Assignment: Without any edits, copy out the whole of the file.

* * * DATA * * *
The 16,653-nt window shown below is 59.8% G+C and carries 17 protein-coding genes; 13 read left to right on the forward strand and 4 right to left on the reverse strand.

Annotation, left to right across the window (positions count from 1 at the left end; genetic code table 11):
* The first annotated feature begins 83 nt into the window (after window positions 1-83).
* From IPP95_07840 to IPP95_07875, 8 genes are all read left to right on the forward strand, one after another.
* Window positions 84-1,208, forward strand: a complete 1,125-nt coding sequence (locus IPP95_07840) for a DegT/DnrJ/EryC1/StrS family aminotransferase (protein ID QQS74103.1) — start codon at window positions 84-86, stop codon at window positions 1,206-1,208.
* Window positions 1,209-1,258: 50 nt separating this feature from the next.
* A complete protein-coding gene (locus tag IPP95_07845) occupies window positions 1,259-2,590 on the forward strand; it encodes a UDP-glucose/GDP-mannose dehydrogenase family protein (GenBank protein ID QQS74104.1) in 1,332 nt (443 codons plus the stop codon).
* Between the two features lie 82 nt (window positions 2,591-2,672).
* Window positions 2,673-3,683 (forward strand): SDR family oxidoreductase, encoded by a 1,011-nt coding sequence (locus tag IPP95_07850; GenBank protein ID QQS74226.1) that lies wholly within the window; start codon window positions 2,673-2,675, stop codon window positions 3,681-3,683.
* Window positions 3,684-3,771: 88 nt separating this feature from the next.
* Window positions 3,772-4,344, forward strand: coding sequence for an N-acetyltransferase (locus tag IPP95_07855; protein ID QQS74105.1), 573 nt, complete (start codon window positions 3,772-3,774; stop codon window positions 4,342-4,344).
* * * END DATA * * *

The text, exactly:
The 16,653-nt window shown below is 59.8% G+C and carries 17 protein-coding genes; 13 read left to right on the forward strand and 4 right to left on the reverse strand.

Annotation, left to right across the window (positions count from 1 at the left end; genetic code table 11):
* The first annotated feature begins 83 nt into the window (after window positions 1-83).
* From IPP95_07840 to IPP95_07875, 8 genes are all read left to right on the forward strand, one after another.
* Window positions 84-1,208, forward strand: a complete 1,125-nt coding sequence (locus IPP95_07840) for a DegT/DnrJ/EryC1/StrS family aminotransferase (protein ID QQS74103.1) — start codon at window positions 84-86, stop codon at window positions 1,206-1,208.
* Window positions 1,209-1,258: 50 nt separating this feature from the next.
* A complete protein-coding gene (locus tag IPP95_07845) occupies window positions 1,259-2,590 on the forward strand; it encodes a UDP-glucose/GDP-mannose dehydrogenase family protein (GenBank protein ID QQS74104.1) in 1,332 nt (443 codons plus the stop codon).
* Between the two features lie 82 nt (window positions 2,591-2,672).
* Window positions 2,673-3,683 (forward strand): SDR family oxidoreductase, encoded by a 1,011-nt coding sequence (locus tag IPP95_07850; GenBank protein ID QQS74226.1) that lies wholly within the window; start codon window positions 2,673-2,675, stop codon window positions 3,681-3,683.
* Window positions 3,684-3,771: 88 nt separating this feature from the next.
* Window positions 3,772-4,344, forward strand: coding sequence for an N-acetyltransferase (locus tag IPP95_07855; protein ID QQS74105.1), 573 nt, complete (start codon window positions 3,772-3,774; stop codon window positions 4,342-4,344).